- Annual membership Costs £1,000.

- Steering group membership

A one-off payment of £5,000 allows your business to sit on the steering group and have a say on the campaign's development. Your logo will appear on the site's front page, marking your support and acting as a link to direct traffic to your web page.

- Annual college marketing membership Costing £7,000, it allows colleges to list courses in the online directory.

Have you registered with us yet?

Register now to enjoy more articles and free email bulletins

Sign up now
Already registered?
Sign in

Before commenting please read our rules for commenting on articles.

If you see a comment you find offensive, you can flag it as inappropriate. In the top right-hand corner of an individual comment, you will see 'flag as inappropriate'. Clicking this prompts us to review the comment. For further information see our rules for commenting on articles.

comments powered by Disqus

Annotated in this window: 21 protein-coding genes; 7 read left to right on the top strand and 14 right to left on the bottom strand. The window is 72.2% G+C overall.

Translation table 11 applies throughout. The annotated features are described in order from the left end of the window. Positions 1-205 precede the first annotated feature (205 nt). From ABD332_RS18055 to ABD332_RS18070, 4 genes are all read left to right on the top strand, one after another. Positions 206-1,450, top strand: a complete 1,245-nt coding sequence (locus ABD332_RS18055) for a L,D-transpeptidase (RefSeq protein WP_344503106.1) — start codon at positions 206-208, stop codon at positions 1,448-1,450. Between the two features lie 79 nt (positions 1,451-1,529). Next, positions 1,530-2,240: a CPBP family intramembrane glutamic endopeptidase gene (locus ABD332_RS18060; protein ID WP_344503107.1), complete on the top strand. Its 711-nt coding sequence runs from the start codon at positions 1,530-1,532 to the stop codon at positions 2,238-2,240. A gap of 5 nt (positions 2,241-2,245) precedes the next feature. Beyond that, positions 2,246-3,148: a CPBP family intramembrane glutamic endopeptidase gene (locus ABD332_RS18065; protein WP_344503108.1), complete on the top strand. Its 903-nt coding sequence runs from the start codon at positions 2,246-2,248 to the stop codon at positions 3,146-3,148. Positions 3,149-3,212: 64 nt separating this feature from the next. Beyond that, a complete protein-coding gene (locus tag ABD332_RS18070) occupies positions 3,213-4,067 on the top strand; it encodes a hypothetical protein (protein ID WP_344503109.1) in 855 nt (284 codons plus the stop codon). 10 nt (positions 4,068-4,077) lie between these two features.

Read These Next

Chainsaws - Improving performance

Chainsaws - Improving performance

Battery chainsaws offer many advantages while innovative technology shelps the latest petrol models meet emissions standards, writes Sally Drury.

Chainsaws tested and reviewed: battery v petrol

Chainsaws tested and reviewed: battery v petrol

How do the latest battery models shape up against new petrol chainsaws when tested at Bridgwater College? Sally Drury reports.

Business planning: The labour challenge

Business planning: The labour challenge

With staffing becoming increasingly problematic, Neville Stein looks at the alternatives to finding good recruits.

Follow us on:
  • Facebook
  • LinkedIn
  • Twitter
  • Google +
Horticulture Jobs
More Horticulture Jobs

Horticulture Week Custodian Awards

Jeremy Barrell On...

Jeremy Barrell

Tree consultant Jeremy Barrell reflects on the big issues in arboriculture.

Products & Kit Resources